By: Anton Kozyrev
Zimbabwe has had a long road to its present-day state — including from an economic standpoint. While the economic activity and history of the area dates back 100,000 years, including the emergence of kingdoms such as the Rozvi and Mthwakazi, the land that is today the Republic of Zimbabwe was integrated into the present-day economic system in the 1880s. This was, of course, when the area was colonized by European powers. After the Portuguese had tried unsuccessfully to invade, it was British mining magnate Cecil Rhodes who proved instrumental in enabling the British Empire to colonize the land.
This marked the beginning of company rule in the state that would be called Rhodesia in his honor. This state would continue to exist in a variety of administrative forms, all under the dominion of the British Empire, until the 1960s. Rhodesia was split into three entities, two of which — Nyasaland and Northern Rhodesia — became Malawi and Zambia. The third was Southern Rhodesia, where white settlers wished to maintain minority rule. To do so, they declared independence from British rule and harshly suppressed resistance to colonial rule. After the 15-year long Rhodesian Bush War between the Southern Rhodesian government and Zimbabwean liberation forces. After the Lancaster House Agreement of 1979, elections were held. The party ZANU (Zimbabwe African National Union) won a decisive victory, and Robert Mugabe was elected the first Prime Minister of independent Zimbabwe.
Mugabe’s rule over Zimbabwe lasted decades, from 1980 until his ouster in 2017. His position in the nation’s history is enigmatic — while he may be a symbol of the country’s liberation in the late 20th century, he is simultaneously the face of many of Zimbabwe’s economic woes that led to his removal from power.
When Mugabe was pressured to step down from power in the 2017 military coup d’etat, Emmerson Mnangagwa replaced Mugabe as the head of state. Since then, the role of Mnangagwa has been that of a restorer, with the primary goal of stabilizing the country economically. A crucial issue plaguing Zimbabwe’s economy has been hyperinflation — particularly within the past decade. While today’s scholars and students of inflation may point to more contemporary instances of large-scale inflation, such as Venezuela, Zimbabwe of 2009 maintains an inflationary record. The nation holds the record for the largest denomination of currency ever issued: 100 trillion Zimbabwe dollars (Z$100,000,000,000,000). This was first issued and circulated by the government in early 2009, at which point inflation had eroded purchasing power so substantially to the point where 100 trillion became a needed banknote denomination. According to the Dallas Fed, this stood in stark contrast to the economic well-being of Zimbabwe shortly after it gained independence, when one Zimbabwe dollar had been the equivalent of $1.54.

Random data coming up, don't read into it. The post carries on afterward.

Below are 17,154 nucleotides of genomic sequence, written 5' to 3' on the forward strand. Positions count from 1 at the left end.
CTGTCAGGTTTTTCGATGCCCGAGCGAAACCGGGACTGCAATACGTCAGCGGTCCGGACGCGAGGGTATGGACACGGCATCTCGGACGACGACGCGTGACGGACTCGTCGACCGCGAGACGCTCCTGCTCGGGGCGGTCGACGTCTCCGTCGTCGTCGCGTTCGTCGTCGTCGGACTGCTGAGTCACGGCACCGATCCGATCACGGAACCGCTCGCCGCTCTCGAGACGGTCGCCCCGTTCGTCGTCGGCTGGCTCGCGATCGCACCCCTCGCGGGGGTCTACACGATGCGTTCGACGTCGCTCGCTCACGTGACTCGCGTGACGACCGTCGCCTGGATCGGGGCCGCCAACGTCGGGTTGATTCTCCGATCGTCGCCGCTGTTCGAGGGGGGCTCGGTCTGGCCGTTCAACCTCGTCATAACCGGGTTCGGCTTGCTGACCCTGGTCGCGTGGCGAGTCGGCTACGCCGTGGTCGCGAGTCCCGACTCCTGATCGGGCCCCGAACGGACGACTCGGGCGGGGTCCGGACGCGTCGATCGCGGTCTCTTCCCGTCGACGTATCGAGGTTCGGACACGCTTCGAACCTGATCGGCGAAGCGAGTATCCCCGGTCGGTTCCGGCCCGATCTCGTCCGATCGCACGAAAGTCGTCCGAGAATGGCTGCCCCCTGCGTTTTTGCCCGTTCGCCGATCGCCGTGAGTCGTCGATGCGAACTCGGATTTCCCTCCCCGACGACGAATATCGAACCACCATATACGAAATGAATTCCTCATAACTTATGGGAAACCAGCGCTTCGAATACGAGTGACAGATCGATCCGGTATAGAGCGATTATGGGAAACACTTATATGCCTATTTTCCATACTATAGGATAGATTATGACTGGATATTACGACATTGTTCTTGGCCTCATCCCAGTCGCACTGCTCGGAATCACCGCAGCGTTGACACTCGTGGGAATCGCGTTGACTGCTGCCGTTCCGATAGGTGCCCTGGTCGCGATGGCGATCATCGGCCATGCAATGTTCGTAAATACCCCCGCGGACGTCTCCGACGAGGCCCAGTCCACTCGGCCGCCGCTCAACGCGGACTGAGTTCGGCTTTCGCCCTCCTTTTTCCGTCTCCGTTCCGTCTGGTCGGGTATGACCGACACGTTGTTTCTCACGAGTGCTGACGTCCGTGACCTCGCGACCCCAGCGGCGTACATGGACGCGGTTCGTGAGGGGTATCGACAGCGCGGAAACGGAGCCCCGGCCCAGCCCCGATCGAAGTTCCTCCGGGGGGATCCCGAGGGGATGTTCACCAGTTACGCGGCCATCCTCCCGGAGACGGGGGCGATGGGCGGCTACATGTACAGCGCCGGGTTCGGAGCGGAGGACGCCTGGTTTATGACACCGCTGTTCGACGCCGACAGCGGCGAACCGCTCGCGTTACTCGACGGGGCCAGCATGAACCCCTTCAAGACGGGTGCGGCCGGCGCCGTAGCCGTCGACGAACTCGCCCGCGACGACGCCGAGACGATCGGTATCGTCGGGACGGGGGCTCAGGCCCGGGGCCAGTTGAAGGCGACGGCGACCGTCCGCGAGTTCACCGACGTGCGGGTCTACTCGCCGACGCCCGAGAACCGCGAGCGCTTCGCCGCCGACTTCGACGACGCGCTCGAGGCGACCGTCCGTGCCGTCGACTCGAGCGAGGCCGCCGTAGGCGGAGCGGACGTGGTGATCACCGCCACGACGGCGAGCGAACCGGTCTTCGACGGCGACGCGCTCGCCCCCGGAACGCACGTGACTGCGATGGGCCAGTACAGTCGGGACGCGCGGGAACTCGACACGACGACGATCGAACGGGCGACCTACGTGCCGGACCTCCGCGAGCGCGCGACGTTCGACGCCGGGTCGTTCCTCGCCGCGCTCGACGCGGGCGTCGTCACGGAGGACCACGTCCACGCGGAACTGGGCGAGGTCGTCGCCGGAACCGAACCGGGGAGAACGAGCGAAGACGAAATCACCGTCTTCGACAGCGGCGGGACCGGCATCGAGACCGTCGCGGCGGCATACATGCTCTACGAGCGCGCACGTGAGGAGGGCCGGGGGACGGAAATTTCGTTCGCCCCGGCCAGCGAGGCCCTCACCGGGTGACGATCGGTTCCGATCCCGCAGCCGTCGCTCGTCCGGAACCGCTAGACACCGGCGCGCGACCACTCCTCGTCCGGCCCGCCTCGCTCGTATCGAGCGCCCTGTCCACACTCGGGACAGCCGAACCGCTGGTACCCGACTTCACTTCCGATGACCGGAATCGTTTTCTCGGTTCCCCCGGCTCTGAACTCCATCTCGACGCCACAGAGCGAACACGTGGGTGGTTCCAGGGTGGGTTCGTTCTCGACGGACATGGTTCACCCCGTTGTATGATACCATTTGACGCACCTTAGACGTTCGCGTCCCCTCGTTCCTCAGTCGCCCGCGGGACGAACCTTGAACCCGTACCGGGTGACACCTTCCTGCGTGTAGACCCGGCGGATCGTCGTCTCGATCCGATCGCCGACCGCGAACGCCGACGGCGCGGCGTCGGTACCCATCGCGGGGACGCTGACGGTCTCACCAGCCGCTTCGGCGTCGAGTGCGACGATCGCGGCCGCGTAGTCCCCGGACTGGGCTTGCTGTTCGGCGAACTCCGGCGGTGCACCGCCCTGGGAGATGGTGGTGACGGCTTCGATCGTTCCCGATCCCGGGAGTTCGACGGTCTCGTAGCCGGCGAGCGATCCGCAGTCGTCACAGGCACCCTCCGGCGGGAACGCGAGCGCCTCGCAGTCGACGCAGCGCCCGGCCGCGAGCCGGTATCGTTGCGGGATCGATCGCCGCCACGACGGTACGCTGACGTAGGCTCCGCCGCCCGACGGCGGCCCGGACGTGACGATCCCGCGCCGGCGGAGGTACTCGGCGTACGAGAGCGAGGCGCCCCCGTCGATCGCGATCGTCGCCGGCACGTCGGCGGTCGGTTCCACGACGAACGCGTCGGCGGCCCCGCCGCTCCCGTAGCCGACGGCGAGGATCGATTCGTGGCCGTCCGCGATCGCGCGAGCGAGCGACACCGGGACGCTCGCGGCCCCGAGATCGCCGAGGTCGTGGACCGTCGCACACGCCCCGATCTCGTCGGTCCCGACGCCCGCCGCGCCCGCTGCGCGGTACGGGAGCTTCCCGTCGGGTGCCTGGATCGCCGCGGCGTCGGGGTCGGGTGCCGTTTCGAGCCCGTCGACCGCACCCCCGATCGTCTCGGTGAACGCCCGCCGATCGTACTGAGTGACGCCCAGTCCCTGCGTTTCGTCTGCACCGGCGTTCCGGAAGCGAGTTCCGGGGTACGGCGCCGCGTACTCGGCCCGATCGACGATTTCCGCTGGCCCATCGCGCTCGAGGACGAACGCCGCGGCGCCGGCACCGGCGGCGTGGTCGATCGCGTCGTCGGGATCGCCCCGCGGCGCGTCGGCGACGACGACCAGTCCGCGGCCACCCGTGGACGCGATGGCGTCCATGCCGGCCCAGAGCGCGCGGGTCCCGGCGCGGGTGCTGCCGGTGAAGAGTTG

Evidently, hyperinflation is one of the nation’s most pressing issues. Undoubtedly, it is Mnangagwa’s top priority — in order to effectively spur a country’s growth, one needs to first stabilize it. Only after stability is achieved may Zimbabwe pursue expansion opportunities in earnest. However, this has not deterred Mnangagwa from laying out a groundwork of actions intended to set up a future economic path for Zimbabwe. While Zimbabwe does promise to implement common sense economic reforms that are considered standard practice in every economy, there are several key aspects of Mnangagwa’s plan that are more indicative of the direction of Zimbabwe.